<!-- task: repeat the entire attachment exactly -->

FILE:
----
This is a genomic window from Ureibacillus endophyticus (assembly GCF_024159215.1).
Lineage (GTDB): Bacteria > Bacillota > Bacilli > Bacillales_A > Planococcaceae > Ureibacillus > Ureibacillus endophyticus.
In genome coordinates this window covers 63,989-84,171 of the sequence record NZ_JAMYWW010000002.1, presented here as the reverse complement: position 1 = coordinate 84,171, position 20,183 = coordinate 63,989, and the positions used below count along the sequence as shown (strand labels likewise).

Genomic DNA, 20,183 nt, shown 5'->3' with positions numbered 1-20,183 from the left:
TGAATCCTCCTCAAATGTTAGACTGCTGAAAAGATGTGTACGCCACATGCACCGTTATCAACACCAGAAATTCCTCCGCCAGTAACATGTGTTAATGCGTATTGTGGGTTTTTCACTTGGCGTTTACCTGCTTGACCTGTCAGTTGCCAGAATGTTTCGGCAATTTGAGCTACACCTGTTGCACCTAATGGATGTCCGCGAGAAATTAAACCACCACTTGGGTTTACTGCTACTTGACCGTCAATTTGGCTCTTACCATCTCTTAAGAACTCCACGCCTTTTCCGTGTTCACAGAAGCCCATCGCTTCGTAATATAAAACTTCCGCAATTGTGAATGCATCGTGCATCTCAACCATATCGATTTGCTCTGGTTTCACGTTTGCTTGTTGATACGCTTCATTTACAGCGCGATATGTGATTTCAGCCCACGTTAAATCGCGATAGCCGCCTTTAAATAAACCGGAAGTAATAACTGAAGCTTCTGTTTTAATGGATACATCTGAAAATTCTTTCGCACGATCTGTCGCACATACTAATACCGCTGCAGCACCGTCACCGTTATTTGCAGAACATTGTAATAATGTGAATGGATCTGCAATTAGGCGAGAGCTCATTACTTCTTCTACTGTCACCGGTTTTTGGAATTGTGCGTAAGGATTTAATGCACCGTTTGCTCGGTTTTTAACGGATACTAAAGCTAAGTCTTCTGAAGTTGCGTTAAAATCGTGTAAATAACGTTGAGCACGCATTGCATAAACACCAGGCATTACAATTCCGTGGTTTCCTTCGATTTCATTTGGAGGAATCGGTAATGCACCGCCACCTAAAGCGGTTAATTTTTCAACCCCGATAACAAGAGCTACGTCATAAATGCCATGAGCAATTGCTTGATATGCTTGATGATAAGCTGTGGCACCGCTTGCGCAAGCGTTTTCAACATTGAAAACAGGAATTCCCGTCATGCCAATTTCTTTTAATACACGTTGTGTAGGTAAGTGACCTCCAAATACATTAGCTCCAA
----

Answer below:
This is a genomic window from Ureibacillus endophyticus (assembly GCF_024159215.1).
Lineage (GTDB): Bacteria > Bacillota > Bacilli > Bacillales_A > Planococcaceae > Ureibacillus > Ureibacillus endophyticus.
In genome coordinates this window covers 63,989-84,171 of the sequence record NZ_JAMYWW010000002.1, presented here as the reverse complement: position 1 = coordinate 84,171, position 20,183 = coordinate 63,989, and the positions used below count along the sequence as shown (strand labels likewise).

Genomic DNA, 20,183 nt, shown 5'->3' with positions numbered 1-20,183 from the left:
TGAATCCTCCTCAAATGTTAGACTGCTGAAAAGATGTGTACGCCACATGCACCGTTATCAACACCAGAAATTCCTCCGCCAGTAACATGTGTTAATGCGTATTGTGGGTTTTTCACTTGGCGTTTACCTGCTTGACCTGTCAGTTGCCAGAATGTTTCGGCAATTTGAGCTACACCTGTTGCACCTAATGGATGTCCGCGAGAAATTAAACCACCACTTGGGTTTACTGCTACTTGACCGTCAATTTGGCTCTTACCATCTCTTAAGAACTCCACGCCTTTTCCGTGTTCACAGAAGCCCATCGCTTCGTAATATAAAACTTCCGCAATTGTGAATGCATCGTGCATCTCAACCATATCGATTTGCTCTGGTTTCACGTTTGCTTGTTGATACGCTTCATTTACAGCGCGATATGTGATTTCAGCCCACGTTAAATCGCGATAGCCGCCTTTAAATAAACCGGAAGTAATAACTGAAGCTTCTGTTTTAATGGATACATCTGAAAATTCTTTCGCACGATCTGTCGCACATACTAATACCGCTGCAGCACCGTCACCGTTATTTGCAGAACATTGTAATAATGTGAATGGATCTGCAATTAGGCGAGAGCTCATTACTTCTTCTACTGTCACCGGTTTTTGGAATTGTGCGTAAGGATTTAATGCACCGTTTGCTCGGTTTTTAACGGATACTAAAGCTAAGTCTTCTGAAGTTGCGTTAAAATCGTGTAAATAACGTTGAGCACGCATTGCATAAACACCAGGCATTACAATTCCGTGGTTTCCTTCGATTTCATTTGGAGGAATCGGTAATGCACCGCCACCTAAAGCGGTTAATTTTTCAACCCCGATAACAAGAGCTACGTCATAAATGCCATGAGCAATTGCTTGATATGCTTGATGATAAGCTGTGGCACCGCTTGCGCAAGCGTTTTCAACATTGAAAACAGGAATTCCCGTCATGCCAATTTCTTTTAATACACGTTGTGTAGGTAAGTGACCTCCAAATACATTAGCTCCAA